Building supportive communities, addressing loneliness

ISOLATION: In 2011 research found that one in six people had no close friends living nearby - potentially leading to isolation, loneliness and other illness.
ISOLATION: In 2011 research found that one in six people had no close friends living nearby – potentially leading to isolation, loneliness and other illness.

MANY OF my blog posts focus on big ticket projects, schemes and policy announcements.

Although I expect this week’s topic won’t attract much of a fanfare, it is about something that is absolutely critical to how you build a strong and supportive community.

For any community to succeed and do well its people must feel part of something. They must feel a connection to it and they must feel safe.

A key part of building resilient and confident communities is about having a network of support around people.

For many residents this happens naturally through having a network of family and friends, work colleagues, people who are in the same sports club or simply just share an interest with them.

But for others it is more difficult, and often as you go through changes in life – retirement, bereavement, or even changes in your neighbourhood – these support networks can shrink or disappear altogether.

It is a stark statistic that more than 51 per cent of people over 75-years-old live alone. That’s not to say that they are all lonely, of course, but they could be at a higher risk of becoming lonely.

Indeed, research in Oldham in 2011 showed that about one in six people said they had no close friends living nearby and that it is more likely when people are aged 85 years and over. So why is that an issue?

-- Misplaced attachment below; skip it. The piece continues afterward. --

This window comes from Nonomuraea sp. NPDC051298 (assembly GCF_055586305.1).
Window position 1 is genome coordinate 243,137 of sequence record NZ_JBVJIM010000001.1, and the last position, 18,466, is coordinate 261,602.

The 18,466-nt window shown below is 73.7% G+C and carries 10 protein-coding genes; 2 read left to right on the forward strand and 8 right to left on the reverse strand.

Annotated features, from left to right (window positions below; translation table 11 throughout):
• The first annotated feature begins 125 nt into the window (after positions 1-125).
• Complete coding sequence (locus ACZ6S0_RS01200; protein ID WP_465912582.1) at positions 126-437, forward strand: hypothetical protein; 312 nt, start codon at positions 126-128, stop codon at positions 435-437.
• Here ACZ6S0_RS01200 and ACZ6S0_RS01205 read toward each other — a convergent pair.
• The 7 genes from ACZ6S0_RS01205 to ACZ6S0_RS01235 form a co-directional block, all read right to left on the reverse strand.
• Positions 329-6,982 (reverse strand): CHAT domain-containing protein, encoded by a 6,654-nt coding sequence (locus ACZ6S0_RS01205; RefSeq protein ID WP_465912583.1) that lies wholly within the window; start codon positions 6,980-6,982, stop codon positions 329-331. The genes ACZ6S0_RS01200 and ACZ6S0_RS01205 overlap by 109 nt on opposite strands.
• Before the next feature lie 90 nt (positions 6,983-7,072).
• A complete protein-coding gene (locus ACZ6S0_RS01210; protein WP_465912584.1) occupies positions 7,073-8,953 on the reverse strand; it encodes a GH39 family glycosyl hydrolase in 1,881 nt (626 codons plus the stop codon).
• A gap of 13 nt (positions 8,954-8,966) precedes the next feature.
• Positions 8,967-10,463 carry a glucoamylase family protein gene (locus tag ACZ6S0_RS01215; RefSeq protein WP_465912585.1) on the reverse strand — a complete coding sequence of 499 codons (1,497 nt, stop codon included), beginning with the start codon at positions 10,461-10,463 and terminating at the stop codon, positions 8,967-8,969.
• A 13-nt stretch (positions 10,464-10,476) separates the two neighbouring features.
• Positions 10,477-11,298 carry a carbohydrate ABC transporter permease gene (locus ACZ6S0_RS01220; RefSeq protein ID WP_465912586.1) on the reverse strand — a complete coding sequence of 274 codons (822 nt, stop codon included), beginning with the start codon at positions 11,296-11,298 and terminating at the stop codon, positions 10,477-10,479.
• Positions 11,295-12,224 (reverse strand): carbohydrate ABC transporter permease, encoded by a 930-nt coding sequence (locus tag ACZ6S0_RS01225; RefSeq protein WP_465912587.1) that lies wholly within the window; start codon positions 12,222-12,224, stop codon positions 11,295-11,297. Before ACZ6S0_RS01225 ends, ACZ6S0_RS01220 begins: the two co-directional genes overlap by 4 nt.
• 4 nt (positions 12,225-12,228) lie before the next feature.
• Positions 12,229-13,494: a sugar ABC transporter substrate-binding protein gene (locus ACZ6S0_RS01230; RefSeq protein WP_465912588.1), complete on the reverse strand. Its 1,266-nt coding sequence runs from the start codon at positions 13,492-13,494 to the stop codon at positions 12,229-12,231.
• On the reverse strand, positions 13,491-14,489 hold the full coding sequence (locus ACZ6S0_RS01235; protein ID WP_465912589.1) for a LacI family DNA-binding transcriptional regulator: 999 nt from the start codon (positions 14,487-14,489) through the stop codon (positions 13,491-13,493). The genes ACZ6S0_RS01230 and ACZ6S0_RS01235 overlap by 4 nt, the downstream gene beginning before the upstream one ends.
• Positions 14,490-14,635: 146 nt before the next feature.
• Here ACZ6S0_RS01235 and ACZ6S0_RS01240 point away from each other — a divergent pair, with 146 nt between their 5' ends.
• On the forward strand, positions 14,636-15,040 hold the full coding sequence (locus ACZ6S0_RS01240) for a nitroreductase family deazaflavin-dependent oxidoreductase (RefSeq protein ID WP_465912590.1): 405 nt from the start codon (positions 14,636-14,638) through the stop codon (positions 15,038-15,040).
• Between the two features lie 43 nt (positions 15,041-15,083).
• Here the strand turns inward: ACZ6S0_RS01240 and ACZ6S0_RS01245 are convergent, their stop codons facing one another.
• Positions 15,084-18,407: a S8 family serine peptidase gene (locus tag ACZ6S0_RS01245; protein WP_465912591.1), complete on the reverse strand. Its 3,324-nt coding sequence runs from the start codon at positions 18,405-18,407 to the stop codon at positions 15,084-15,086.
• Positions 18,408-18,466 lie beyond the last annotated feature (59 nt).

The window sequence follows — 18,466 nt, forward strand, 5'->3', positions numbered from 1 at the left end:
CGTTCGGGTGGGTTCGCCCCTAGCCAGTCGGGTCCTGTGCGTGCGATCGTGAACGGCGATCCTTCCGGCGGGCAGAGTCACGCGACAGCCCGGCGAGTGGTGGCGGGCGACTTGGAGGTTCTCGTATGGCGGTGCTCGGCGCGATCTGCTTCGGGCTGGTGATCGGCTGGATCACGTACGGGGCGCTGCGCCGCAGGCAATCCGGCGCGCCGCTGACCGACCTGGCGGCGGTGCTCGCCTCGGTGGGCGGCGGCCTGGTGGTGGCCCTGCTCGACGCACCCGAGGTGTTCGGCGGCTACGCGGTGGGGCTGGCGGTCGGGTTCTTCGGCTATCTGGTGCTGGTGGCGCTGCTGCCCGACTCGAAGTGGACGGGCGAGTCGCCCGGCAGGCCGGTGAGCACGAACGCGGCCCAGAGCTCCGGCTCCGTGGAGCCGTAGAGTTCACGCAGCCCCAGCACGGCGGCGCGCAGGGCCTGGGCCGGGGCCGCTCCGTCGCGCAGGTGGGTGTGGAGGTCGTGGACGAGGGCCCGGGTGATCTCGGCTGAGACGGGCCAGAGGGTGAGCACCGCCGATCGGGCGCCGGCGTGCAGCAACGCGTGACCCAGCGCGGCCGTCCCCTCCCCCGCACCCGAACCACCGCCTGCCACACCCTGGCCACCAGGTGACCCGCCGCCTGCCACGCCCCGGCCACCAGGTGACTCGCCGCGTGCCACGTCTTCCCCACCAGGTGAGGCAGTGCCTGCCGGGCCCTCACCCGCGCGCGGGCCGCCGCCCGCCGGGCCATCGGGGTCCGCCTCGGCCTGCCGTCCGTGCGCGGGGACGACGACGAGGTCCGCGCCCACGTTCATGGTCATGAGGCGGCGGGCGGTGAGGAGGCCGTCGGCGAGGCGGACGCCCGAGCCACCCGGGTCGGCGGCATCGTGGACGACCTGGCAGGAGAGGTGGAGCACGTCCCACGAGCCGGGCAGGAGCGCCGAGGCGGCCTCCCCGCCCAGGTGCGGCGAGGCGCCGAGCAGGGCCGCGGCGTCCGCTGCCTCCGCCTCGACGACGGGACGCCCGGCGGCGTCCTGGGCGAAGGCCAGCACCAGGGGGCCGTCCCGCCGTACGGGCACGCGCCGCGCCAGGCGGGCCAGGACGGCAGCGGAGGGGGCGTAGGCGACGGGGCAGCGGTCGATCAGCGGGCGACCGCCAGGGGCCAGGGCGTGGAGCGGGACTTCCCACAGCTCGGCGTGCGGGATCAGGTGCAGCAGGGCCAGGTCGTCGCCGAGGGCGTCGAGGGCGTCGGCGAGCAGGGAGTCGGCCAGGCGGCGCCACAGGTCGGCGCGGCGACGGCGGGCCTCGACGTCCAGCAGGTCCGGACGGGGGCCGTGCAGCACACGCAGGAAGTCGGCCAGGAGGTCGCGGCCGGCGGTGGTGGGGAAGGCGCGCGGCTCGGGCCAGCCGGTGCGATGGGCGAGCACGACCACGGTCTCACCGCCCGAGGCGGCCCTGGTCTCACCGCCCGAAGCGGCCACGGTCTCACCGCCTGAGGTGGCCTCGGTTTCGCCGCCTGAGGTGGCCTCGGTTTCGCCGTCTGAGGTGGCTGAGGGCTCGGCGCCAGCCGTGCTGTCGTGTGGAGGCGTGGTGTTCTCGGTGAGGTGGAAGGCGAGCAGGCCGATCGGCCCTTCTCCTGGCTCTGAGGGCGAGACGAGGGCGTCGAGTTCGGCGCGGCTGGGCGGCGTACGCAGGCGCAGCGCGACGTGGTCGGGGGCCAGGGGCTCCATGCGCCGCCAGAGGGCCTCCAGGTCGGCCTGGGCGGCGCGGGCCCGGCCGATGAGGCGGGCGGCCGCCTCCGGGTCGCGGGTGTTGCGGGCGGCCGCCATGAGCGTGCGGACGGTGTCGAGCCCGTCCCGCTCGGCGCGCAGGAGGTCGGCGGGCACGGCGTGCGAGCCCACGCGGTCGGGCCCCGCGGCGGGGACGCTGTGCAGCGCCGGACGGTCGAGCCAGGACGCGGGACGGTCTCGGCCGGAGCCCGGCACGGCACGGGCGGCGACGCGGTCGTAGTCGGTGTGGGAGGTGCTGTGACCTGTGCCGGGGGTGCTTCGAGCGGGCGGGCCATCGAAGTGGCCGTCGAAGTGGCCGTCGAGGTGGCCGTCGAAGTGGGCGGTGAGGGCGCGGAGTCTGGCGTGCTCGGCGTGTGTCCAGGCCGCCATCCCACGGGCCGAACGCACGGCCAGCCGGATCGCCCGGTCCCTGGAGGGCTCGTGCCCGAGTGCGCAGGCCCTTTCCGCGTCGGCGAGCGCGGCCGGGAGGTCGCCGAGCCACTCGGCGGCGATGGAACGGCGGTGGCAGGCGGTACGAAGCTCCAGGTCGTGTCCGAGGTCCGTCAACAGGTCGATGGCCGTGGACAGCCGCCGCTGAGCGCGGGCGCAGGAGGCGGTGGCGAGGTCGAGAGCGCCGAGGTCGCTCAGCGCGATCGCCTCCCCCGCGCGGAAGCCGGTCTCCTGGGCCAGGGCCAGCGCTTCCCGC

The effects of smoking, drinking too much alcohol and eating unhealthily are well-publicised, but recent research into the impact of loneliness on individuals says that it can be equivalent to smoking 15 cigarettes a day, being an alcoholic and can be twice as harmful as being obese.

Not only that but it can lead to depression, strokes, and can accelerate the progression of dementia and Alzheimer’s disease.

You may have heard the old adage that prevention is better than the cure – or how about a stitch in time saves nine – so in a co-operative borough like Oldham we believe that prevention is essential. It can help people maintain their independence longer, live longer healthier lives and costs much less than high-cost ‘cures’.

The number of people aged 75 years and over living in Oldham is projected to increase by 59 per cent in the years ahead: from 7,367 in 2011 to 11,683 by 2030.

And as the number of older people grows, the need for prevention in a number of health areas for this age group is also to going to increase, including the prevention of loneliness and isolation.

So what are we as a council already doing?

For starters, we’re working with partners at a Greater Manchester level following a successful bid for more than £10 million from the Big Lottery Fund Ageing Better programme.

Led by the voluntary sector, this cross-partnership programme will involve a ‘test and learn’ approach to developing new solutions to tackle loneliness and isolation. Three of Oldham’s wards – Alexandra, Failsworth West and Crompton – will take part in the project which will ultimately establish an evidence base of what works, which can then be used elsewhere in the region.

In April 2014, Oldham’s Health and Wellbeing Board, held a Loneliness Workshop which brought together colleagues from a range of organisations including Oldham AGE UK, the Campaign to End Loneliness, local housing providers, Public Health and the voluntary sector, to learn, discuss and jointly plan ways to tackle loneliness across the borough.